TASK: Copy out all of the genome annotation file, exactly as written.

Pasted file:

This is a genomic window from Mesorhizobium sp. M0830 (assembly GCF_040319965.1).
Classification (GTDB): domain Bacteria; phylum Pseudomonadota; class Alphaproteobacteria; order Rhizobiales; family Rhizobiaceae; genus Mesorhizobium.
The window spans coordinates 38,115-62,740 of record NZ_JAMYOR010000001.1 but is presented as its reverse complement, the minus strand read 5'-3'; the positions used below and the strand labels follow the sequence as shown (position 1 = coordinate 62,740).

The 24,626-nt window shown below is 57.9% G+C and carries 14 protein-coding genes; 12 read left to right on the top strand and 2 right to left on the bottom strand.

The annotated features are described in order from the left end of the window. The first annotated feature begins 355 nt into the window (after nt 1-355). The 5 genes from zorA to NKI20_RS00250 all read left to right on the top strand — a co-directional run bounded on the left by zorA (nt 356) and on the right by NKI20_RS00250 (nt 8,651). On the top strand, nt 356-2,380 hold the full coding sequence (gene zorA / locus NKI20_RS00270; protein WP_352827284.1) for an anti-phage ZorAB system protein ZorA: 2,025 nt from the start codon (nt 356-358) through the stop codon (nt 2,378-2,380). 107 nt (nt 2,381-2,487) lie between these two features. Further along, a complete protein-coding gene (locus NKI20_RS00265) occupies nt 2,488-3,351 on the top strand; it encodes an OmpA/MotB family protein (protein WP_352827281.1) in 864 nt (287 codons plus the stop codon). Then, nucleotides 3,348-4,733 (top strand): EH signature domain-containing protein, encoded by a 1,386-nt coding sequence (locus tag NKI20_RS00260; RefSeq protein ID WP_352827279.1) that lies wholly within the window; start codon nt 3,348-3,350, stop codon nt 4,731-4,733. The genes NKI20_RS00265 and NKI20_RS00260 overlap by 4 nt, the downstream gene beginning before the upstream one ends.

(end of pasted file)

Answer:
This is a genomic window from Mesorhizobium sp. M0830 (assembly GCF_040319965.1).
Classification (GTDB): domain Bacteria; phylum Pseudomonadota; class Alphaproteobacteria; order Rhizobiales; family Rhizobiaceae; genus Mesorhizobium.
The window spans coordinates 38,115-62,740 of record NZ_JAMYOR010000001.1 but is presented as its reverse complement, the minus strand read 5'-3'; the positions used below and the strand labels follow the sequence as shown (position 1 = coordinate 62,740).

The 24,626-nt window shown below is 57.9% G+C and carries 14 protein-coding genes; 12 read left to right on the top strand and 2 right to left on the bottom strand.

The annotated features are described in order from the left end of the window. The first annotated feature begins 355 nt into the window (after nt 1-355). The 5 genes from zorA to NKI20_RS00250 all read left to right on the top strand — a co-directional run bounded on the left by zorA (nt 356) and on the right by NKI20_RS00250 (nt 8,651). On the top strand, nt 356-2,380 hold the full coding sequence (gene zorA / locus NKI20_RS00270; protein WP_352827284.1) for an anti-phage ZorAB system protein ZorA: 2,025 nt from the start codon (nt 356-358) through the stop codon (nt 2,378-2,380). 107 nt (nt 2,381-2,487) lie between these two features. Further along, a complete protein-coding gene (locus NKI20_RS00265) occupies nt 2,488-3,351 on the top strand; it encodes an OmpA/MotB family protein (protein WP_352827281.1) in 864 nt (287 codons plus the stop codon). Then, nucleotides 3,348-4,733 (top strand): EH signature domain-containing protein, encoded by a 1,386-nt coding sequence (locus tag NKI20_RS00260; RefSeq protein ID WP_352827279.1) that lies wholly within the window; start codon nt 3,348-3,350, stop codon nt 4,731-4,733. The genes NKI20_RS00265 and NKI20_RS00260 overlap by 4 nt, the downstream gene beginning before the upstream one ends.